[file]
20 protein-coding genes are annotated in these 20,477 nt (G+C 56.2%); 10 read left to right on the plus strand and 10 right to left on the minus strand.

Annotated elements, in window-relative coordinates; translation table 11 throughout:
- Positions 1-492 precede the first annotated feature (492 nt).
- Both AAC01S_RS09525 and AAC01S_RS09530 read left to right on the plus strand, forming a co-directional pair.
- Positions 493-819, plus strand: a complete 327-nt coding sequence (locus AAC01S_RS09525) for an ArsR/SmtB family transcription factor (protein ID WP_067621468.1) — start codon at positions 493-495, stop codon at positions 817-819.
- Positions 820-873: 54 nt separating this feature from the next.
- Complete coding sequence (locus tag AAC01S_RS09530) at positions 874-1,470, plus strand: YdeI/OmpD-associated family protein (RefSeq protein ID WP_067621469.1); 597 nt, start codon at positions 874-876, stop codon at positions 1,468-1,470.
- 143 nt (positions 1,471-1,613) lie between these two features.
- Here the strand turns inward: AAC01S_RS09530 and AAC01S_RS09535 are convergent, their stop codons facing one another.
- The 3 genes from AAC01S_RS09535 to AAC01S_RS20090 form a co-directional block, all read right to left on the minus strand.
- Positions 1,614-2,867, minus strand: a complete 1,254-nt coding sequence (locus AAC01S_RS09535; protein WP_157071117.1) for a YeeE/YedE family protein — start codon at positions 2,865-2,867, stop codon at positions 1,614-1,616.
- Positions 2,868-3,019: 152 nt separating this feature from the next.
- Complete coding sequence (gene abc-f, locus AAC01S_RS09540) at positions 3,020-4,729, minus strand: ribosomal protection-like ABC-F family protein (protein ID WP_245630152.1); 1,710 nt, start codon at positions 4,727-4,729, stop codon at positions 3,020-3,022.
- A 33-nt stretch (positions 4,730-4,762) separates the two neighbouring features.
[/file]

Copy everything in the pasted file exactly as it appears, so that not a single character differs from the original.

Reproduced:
20 protein-coding genes are annotated in these 20,477 nt (G+C 56.2%); 10 read left to right on the plus strand and 10 right to left on the minus strand.

Annotated elements, in window-relative coordinates; translation table 11 throughout:
- Positions 1-492 precede the first annotated feature (492 nt).
- Both AAC01S_RS09525 and AAC01S_RS09530 read left to right on the plus strand, forming a co-directional pair.
- Positions 493-819, plus strand: a complete 327-nt coding sequence (locus AAC01S_RS09525) for an ArsR/SmtB family transcription factor (protein ID WP_067621468.1) — start codon at positions 493-495, stop codon at positions 817-819.
- Positions 820-873: 54 nt separating this feature from the next.
- Complete coding sequence (locus tag AAC01S_RS09530) at positions 874-1,470, plus strand: YdeI/OmpD-associated family protein (RefSeq protein ID WP_067621469.1); 597 nt, start codon at positions 874-876, stop codon at positions 1,468-1,470.
- 143 nt (positions 1,471-1,613) lie between these two features.
- Here the strand turns inward: AAC01S_RS09530 and AAC01S_RS09535 are convergent, their stop codons facing one another.
- The 3 genes from AAC01S_RS09535 to AAC01S_RS20090 form a co-directional block, all read right to left on the minus strand.
- Positions 1,614-2,867, minus strand: a complete 1,254-nt coding sequence (locus AAC01S_RS09535; protein WP_157071117.1) for a YeeE/YedE family protein — start codon at positions 2,865-2,867, stop codon at positions 1,614-1,616.
- Positions 2,868-3,019: 152 nt separating this feature from the next.
- Complete coding sequence (gene abc-f, locus AAC01S_RS09540) at positions 3,020-4,729, minus strand: ribosomal protection-like ABC-F family protein (protein ID WP_245630152.1); 1,710 nt, start codon at positions 4,727-4,729, stop codon at positions 3,020-3,022.
- A 33-nt stretch (positions 4,730-4,762) separates the two neighbouring features.